Peter tells us,

… you know that God paid a ransom to save you from the empty life you inherited from your ancestors. And the ransom he paid was not mere gold or silver. 19 It was the precious blood of Christ, the sinless, spotless Lamb of God (1 Peter 1:18-19 NLT).

John the Baptist points to Jesus as the Lamb of God who will take care of the sin problem. Again in the book of Revelation, we read of Christ our Lamb who was slain:

11 Then I looked, and I heard around the throne and the living creatures and the elders the voice of many angels, numbering myriads of myriads and thousands of thousands, 12 saying with a loud voice, “Worthy is the Lamb who was slain, to receive power and wealth and wisdom and might and honor and glory and blessing!” 13 And I heard every creature in heaven and on earth and under the earth and in the sea, and all that is in them, saying, “To him who sits on the throne and to the Lamb be blessing and honor and glory and might forever and ever!” (Revelation 5:11-13 ESV).

Worthy is the Lamb!

Jesus the Eternal One

When John saw Jesus coming toward him, he said, “Look! The Lamb of God who takes away the sin of the world!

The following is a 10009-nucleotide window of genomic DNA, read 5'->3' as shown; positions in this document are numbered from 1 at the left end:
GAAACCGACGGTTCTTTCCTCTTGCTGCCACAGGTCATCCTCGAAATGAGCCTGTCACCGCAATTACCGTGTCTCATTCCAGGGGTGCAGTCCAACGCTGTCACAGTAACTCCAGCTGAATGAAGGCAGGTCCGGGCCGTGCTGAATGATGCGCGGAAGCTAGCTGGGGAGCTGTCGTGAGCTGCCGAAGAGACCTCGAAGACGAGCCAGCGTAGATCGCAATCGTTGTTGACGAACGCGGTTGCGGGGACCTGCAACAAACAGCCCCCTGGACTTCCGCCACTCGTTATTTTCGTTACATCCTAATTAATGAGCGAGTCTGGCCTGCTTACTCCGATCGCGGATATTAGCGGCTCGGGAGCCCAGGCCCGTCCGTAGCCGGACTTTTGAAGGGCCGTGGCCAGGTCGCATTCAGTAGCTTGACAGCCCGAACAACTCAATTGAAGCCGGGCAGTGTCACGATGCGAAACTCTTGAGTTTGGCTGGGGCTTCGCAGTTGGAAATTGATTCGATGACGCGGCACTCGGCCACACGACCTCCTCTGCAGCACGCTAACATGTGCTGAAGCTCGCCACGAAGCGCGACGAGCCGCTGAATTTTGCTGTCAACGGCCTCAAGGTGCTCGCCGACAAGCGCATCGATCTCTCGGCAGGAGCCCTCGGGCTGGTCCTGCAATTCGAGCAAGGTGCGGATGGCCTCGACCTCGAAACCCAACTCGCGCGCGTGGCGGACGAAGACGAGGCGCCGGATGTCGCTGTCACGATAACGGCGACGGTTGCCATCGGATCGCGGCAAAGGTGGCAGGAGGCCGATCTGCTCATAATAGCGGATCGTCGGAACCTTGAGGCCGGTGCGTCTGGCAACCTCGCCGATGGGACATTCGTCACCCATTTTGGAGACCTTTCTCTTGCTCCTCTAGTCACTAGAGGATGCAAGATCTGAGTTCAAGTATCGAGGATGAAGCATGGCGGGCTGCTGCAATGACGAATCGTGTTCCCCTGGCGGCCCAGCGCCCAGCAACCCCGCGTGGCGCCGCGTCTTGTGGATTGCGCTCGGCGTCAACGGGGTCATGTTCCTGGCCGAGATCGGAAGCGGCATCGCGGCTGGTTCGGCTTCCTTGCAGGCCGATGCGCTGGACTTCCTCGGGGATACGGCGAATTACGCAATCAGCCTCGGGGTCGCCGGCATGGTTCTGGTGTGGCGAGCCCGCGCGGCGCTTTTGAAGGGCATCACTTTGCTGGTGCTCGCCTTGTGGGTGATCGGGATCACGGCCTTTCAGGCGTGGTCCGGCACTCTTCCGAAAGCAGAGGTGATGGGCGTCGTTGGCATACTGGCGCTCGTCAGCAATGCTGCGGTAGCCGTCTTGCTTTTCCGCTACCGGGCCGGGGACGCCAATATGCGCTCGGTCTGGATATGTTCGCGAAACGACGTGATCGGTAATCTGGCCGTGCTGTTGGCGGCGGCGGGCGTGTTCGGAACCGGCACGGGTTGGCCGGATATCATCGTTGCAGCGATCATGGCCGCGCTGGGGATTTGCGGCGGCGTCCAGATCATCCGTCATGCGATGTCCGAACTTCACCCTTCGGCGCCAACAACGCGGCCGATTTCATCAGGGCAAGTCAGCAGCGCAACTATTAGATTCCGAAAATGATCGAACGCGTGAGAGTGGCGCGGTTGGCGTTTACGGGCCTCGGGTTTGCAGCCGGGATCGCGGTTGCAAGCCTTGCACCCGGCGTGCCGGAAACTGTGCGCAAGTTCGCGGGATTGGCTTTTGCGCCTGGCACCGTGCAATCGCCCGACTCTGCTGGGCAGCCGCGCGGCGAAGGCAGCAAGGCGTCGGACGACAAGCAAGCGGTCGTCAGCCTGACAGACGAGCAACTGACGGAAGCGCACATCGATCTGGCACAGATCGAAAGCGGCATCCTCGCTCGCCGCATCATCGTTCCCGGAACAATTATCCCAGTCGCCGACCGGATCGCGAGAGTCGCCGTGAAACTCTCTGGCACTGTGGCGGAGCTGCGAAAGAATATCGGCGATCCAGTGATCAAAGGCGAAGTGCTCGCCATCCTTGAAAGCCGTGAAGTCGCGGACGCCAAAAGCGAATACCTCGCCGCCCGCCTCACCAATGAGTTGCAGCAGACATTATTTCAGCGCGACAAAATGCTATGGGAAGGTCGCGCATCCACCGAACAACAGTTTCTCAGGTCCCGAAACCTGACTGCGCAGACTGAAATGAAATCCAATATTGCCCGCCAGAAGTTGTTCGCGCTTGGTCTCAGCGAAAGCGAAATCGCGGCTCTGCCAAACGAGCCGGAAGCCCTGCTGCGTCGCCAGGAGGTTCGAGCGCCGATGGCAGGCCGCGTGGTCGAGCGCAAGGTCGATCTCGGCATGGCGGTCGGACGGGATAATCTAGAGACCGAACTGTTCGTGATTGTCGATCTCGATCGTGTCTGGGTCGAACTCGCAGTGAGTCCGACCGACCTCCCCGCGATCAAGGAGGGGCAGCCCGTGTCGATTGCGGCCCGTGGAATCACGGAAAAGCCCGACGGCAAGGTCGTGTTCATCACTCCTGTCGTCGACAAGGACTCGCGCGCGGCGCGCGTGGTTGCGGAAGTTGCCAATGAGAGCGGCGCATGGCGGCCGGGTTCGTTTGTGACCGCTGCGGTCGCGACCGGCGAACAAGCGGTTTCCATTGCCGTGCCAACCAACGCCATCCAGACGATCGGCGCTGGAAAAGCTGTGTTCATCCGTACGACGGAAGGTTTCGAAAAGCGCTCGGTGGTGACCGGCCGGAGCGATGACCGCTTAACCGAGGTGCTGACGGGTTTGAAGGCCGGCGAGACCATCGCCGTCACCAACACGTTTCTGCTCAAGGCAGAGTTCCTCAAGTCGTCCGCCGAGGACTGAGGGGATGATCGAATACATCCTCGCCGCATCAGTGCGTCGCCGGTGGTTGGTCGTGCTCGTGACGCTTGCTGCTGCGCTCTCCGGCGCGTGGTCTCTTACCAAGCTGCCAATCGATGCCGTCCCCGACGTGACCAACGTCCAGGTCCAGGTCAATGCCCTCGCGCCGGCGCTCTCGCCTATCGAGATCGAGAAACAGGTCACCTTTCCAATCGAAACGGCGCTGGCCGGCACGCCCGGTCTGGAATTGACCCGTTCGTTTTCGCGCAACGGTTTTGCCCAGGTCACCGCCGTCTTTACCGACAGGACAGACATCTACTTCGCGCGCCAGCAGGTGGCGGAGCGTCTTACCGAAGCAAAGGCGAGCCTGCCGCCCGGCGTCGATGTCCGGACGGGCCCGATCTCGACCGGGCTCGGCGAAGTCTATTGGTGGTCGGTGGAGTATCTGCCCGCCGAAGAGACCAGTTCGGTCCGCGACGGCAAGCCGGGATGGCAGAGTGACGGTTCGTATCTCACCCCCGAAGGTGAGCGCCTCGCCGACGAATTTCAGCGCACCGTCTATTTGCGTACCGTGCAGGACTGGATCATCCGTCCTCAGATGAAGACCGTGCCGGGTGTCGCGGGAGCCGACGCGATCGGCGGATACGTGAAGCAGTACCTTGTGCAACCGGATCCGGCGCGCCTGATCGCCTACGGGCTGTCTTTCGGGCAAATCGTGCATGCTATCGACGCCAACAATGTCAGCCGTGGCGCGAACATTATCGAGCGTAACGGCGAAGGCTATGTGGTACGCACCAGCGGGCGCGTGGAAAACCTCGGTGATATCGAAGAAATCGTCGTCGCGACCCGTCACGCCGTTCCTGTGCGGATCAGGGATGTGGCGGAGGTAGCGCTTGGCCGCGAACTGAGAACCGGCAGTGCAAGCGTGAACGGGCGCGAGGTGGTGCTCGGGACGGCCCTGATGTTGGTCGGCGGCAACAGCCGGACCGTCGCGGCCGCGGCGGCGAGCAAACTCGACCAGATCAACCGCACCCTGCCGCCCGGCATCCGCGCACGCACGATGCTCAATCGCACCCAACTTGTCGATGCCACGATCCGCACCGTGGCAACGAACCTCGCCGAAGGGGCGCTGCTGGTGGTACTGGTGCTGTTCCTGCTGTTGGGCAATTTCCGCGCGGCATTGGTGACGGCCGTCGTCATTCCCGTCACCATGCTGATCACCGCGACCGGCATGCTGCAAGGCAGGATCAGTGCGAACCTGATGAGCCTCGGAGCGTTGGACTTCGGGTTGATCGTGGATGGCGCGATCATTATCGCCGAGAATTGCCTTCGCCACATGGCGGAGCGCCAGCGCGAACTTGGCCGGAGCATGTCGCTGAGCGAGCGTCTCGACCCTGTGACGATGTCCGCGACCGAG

30 He is the one I was talking about when I said, ‘A man is coming after me who is far greater than I am, for he existed long before me.’

How is this? John says that Jesus was coming after him. This means two things:

  1. First, Jesus was born after John the Baptist. Elizabeth was already six months pregnant with the angel Gabriel appeared to Mary and announced that she would conceive and bear a son named Jesus.
  2. It also means that John was the forerunner. John’s ministry would come first. Jesus would follow him. Jesus would come after him.

But now John makes the amazing remark that Jesus is “far greater than I am, for he existed long before me.” John says that the reason that Jesus is “far greater” than he is, is that Jesus existed long before John.

If Jesus came after John, how did he exist before John?

John the Baptist is pointing here to the fact that Jesus’ existence did not begin with his birth or his conception. As verse 1 says, In the beginning, the Word was already, and the Word was with God, and the Word was God.

This is what the prophet Micah had said when he prophesied that the Christ would be born in Bethlehem:

“But as for you, Bethlehem Ephrathah, Too little to be among the clans of Judah, From you One will go forth for Me to be ruler in Israel. His goings forth are from long ago, From the days of eternity” (Micah 5:2 NAU).

Christ was greater than John the Baptist because he came from eternity.

Recognizing the Messiah (or the Christ)